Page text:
Ketharaman Swaminathan
Ketharaman Swaminathan - GTM360 Marketing Solutions - Pune 16 June, 2015, 17:01Be the first to give this comment the thumbs up 0 likes

MNOs lost it because "it can be quite frustrating to strike partnerships with MNOs." as I'd highlighted from my personal experience in my post. Africa is too broad a territory to credit MVNOs with success for. Apart from Kenya and one or two other countries, they've fumbled in most parts of the continent including South Africa. Personally, I'll believe that fintech has succeeded only when it hops off the VC gravy train, is forced to make revenues and profits and still manages to provide better CX than banks. IMO, that day is a long way off, especially when banking consumers - including me - are increasingly reporting that "financial institutions excel at leveraging digital technology to meet convenience and access needs of customers" (

Alex Noble
Alex Noble - McAfee - London 16 June, 2015, 18:24Be the first to give this comment the thumbs up 0 likes

I'd agree with the comment about partnerships.  The TELCO industry (in broad terms) isn't as developed as parts of the banking industry at partnering, creating shared service bureaus and other ways of chopping up the value chain. Compared to how banks handle all the actors in payments (processors, acquirers, networks, etc...) and do so at scale and volume across multiple entities, the mobile operators just haven't had that experience.

Graham Seel
Graham Seel - BankTech Consulting - Concord 17 June, 2015, 16:251 like 1 like

There is something about being the incumbent in any market, and perhaps particularly so in a trust-based business like banking. In East Africa, where banks had no foothold among the rural poor, Safaricom and other Telcos were the incumbents, and now banks are trying to break in. In developed economies, the reverse is true. Regulation is another challenge - banks are better equipped to deal with (and charge for) regulatory overhead such as KYC and AML monitoring requirements. 

Alex Noble
Alex Noble - McAfee - London 17 June, 2015, 17:081 like 1 like

Hi Graham, it's a very good point and one that's often dismissed by start-up culture. Incumbency in a regulated environment is a powerful position and it makes disruption difficult, although not impossible. Obviously if the regulator starts supporting new entrants (as now in the UK), then incumbency becomes less of an advantage. Still, it's noticable that in the UK the most successful non-bank entrant to financial services is Tesco Bank, which is backed by a retailer using retail principles (...but no branches).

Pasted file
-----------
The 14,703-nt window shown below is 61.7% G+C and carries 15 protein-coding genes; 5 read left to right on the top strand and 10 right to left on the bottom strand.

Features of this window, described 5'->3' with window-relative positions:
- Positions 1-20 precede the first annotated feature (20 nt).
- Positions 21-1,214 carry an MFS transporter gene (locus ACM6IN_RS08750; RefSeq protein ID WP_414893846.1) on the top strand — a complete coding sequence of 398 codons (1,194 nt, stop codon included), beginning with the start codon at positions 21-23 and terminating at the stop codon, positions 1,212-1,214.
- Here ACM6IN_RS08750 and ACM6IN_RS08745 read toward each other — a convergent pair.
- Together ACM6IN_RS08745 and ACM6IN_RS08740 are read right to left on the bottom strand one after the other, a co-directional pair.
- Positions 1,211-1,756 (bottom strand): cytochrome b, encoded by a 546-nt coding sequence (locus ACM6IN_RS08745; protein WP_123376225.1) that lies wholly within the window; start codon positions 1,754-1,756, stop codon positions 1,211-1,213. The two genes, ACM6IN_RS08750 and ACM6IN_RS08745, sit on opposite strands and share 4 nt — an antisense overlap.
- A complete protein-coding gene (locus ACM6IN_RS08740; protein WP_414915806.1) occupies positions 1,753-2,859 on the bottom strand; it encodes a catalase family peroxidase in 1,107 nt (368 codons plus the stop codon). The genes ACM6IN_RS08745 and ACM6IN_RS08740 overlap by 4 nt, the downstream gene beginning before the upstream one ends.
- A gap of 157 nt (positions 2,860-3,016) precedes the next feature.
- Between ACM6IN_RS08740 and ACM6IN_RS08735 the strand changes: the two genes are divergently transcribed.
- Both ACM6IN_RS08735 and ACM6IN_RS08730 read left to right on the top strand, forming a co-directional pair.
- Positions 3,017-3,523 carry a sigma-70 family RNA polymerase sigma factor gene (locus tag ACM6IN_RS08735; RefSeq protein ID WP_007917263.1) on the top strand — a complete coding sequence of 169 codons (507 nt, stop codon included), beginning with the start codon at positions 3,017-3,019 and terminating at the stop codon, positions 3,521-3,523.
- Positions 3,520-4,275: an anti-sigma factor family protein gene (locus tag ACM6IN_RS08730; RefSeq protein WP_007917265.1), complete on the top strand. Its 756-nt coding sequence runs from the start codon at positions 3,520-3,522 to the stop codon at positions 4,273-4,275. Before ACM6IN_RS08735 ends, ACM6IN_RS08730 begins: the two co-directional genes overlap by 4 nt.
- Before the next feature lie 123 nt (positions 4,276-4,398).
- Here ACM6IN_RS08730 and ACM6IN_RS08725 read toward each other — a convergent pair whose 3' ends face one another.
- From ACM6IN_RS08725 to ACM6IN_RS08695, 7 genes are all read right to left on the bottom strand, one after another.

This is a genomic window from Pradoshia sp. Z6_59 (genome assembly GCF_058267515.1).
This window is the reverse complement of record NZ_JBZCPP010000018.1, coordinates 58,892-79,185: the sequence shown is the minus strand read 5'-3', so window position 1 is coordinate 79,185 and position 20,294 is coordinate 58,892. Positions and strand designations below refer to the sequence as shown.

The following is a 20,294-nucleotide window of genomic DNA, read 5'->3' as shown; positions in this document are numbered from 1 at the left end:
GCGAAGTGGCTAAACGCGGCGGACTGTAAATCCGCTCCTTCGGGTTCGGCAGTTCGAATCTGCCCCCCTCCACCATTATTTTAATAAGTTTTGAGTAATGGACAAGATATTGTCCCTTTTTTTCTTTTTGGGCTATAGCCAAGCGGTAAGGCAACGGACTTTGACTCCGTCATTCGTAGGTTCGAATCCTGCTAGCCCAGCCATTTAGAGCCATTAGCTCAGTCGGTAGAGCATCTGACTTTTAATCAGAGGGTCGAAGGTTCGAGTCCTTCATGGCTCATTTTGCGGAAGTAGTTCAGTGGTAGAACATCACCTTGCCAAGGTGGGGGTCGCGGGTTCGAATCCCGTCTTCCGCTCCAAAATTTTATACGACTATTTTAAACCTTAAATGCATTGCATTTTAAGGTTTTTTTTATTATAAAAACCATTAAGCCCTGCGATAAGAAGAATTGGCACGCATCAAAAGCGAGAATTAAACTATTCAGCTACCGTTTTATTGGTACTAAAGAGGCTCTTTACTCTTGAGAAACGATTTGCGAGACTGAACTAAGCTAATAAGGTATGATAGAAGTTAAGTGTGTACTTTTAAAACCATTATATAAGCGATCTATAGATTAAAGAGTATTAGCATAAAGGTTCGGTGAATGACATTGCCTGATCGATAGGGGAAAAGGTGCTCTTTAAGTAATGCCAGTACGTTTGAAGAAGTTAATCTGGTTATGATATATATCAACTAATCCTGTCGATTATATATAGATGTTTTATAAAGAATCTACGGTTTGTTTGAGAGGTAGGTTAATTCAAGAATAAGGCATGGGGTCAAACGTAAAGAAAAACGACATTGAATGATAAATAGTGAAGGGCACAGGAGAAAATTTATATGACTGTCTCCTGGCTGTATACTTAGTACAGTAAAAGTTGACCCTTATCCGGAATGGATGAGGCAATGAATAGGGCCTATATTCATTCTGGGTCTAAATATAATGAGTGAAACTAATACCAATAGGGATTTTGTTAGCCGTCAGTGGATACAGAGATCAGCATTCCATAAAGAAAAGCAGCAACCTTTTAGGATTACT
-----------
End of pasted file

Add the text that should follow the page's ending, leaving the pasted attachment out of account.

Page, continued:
Ketharaman Swaminathan
Ketharaman Swaminathan - GTM360 Marketing Solutions - Pune 17 June, 2015, 17:28Be the first to give this comment the thumbs up 0 likes

Talking of how difficult it can be to strike partnerships with MNOs, this just in:

With its decision to go offline, Google seems to be signaling that even it's having a problem dealing with MNOs and taming their greed. In this day and age when people are crying hoarse at banks for charging 1-2% interchange fees for card payments, MNOs are apparently still demanding 30% transaction fees for carrier billing.

Ketharaman Swaminathan
Ketharaman Swaminathan - GTM360 Marketing Solutions - Pune 19 June, 2015, 19:36Be the first to give this comment the thumbs up 0 likes

Brilliant one from Ron Shevlin about fintech:


Don't be a fool

Fintech won't rule

No doubt they're real cool

But they're just a bank's tool

Alex Noble

Account Director


Member since

10 Jan 2008



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This post is from a series of posts in the group:

Innovation in Financial Services

A discussion of trends in innovation management within financial institutions, and the key processes, technology and cultural shifts driving innovation.